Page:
Please send an abstract and C.V. to Michael Yonan (yonanm@missouri.edu) and Kristel Smentek (smentek@mit.edu) by July 1, 2014.

Exhibition | Design and Fashion: Norway 1814

Posted in exhibitions by Editor on June 14, 2014


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Now on display in Oslo:

Design and Fashion: Norway 1814
Museum of Decorative Arts and Design, Oslo, 2 February — 31 August 2014

To celebrate the bicentennial of Norway’s constitution, the National Museum presents three historical exhibitions under the common title Norway 1814, in three different venues: the National Gallery, the Museum of Decorative Arts and Design, and the National Museum. These exhibitions will explore the art of the period in a new light. Visitors will be able to view many works that have rarely if ever been shown in public before. The exhibition is accompanied by a packed programme of events aimed at a broad audience, and a variety of educational activities for children and young people.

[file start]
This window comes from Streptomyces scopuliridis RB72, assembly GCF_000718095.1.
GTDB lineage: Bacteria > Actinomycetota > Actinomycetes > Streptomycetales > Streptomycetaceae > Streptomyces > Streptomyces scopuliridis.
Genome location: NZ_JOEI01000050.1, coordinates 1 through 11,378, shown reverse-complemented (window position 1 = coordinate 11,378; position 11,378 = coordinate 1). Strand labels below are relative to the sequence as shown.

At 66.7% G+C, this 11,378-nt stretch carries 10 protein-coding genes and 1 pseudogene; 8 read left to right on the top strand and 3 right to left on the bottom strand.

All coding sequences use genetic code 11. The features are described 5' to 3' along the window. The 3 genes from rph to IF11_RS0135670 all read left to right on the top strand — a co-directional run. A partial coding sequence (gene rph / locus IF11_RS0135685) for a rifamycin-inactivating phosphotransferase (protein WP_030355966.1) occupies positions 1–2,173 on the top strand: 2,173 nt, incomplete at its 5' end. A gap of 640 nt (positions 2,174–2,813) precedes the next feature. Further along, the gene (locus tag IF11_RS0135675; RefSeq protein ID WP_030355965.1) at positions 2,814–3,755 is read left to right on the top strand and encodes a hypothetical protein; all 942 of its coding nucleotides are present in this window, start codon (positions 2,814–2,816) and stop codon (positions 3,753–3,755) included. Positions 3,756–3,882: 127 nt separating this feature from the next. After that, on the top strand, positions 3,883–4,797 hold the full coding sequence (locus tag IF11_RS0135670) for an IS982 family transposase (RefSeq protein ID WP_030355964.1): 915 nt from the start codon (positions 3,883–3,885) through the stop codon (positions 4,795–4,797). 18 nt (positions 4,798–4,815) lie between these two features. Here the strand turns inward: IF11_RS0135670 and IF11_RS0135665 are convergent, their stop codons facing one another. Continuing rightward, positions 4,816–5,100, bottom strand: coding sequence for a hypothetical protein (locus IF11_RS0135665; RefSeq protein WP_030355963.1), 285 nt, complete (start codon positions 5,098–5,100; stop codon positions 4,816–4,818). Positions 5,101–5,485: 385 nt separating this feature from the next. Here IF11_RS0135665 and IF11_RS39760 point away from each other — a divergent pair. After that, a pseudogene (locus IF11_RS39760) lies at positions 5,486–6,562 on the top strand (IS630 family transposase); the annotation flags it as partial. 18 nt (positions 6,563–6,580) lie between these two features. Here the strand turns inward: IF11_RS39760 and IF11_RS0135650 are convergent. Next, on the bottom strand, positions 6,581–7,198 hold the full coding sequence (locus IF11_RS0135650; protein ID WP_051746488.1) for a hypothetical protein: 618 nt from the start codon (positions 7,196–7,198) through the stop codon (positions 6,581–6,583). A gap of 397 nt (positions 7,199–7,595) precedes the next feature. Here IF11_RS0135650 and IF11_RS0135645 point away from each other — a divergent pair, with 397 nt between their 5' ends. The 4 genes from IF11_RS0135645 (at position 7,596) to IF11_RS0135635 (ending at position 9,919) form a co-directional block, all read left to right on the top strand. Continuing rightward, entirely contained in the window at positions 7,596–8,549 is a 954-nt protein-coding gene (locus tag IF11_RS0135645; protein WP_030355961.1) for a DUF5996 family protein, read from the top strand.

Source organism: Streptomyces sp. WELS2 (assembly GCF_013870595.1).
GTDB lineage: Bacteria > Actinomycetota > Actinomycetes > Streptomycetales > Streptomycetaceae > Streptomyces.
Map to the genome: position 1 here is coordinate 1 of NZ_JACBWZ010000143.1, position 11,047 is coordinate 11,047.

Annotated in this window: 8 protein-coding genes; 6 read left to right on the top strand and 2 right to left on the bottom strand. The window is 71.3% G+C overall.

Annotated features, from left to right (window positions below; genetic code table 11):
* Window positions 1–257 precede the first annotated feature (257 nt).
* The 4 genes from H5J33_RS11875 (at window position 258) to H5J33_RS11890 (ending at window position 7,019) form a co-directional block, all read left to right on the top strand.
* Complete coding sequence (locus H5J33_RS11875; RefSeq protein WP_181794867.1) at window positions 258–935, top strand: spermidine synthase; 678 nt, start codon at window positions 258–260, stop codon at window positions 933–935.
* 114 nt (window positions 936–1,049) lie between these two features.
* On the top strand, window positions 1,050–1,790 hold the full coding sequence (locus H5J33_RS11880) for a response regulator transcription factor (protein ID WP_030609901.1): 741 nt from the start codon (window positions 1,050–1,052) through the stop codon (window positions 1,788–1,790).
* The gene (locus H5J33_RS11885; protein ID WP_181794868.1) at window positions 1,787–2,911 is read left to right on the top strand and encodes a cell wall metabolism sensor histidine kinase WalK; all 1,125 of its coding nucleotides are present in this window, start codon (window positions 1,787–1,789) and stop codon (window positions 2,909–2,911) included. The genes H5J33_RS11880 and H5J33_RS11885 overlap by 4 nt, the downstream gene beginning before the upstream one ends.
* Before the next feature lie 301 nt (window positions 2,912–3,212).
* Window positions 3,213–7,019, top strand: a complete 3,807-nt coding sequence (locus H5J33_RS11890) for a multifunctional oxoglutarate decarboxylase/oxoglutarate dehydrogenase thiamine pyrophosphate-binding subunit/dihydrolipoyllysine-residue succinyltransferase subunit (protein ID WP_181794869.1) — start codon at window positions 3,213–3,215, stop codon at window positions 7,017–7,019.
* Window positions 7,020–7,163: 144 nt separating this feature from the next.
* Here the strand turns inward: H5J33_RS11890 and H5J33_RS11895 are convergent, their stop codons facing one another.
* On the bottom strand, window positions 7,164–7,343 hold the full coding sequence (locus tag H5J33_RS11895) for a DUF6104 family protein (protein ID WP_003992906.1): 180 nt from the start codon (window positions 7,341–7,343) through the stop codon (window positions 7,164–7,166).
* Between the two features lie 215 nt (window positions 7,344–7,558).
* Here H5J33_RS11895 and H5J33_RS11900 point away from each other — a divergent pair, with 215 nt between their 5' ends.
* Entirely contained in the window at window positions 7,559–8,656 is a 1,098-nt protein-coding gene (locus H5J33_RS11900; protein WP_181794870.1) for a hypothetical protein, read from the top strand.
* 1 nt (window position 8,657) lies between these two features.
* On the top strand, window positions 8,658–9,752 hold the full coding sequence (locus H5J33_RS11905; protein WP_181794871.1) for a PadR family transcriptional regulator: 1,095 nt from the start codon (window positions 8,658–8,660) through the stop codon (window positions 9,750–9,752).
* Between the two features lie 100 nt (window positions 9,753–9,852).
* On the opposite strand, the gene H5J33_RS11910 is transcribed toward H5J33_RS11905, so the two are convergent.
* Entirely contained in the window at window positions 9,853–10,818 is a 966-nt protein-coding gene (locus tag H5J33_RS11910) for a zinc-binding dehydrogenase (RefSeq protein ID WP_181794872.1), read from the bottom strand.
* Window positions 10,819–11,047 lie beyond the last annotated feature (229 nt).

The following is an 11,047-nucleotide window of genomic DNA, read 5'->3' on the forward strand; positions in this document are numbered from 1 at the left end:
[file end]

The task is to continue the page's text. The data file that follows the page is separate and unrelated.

Furniture, glass, ceramics, fashion and architecture all express new ideas about democracy and national independence in the transitional period from the opulent splendour of the rococo to the simplicity of the Empire style, which built on the ideals of antiquity. Trade relations with foreign countries and the development of Norwegian industry were other important factors that influenced new ideas about design and fashion in these decades.

The exhibition at the Museum of Decorative Arts and Design presents, among other things, the magnificent residence of the Anker family known as the Paleet, which in 1814 became the royal residence of Christian Frederick and, later, of Karl Johan, Norway’s first king during its union with Sweden. The exhibition presents objects from the National Museum’s collection together with artefacts loaned from other national and international collections.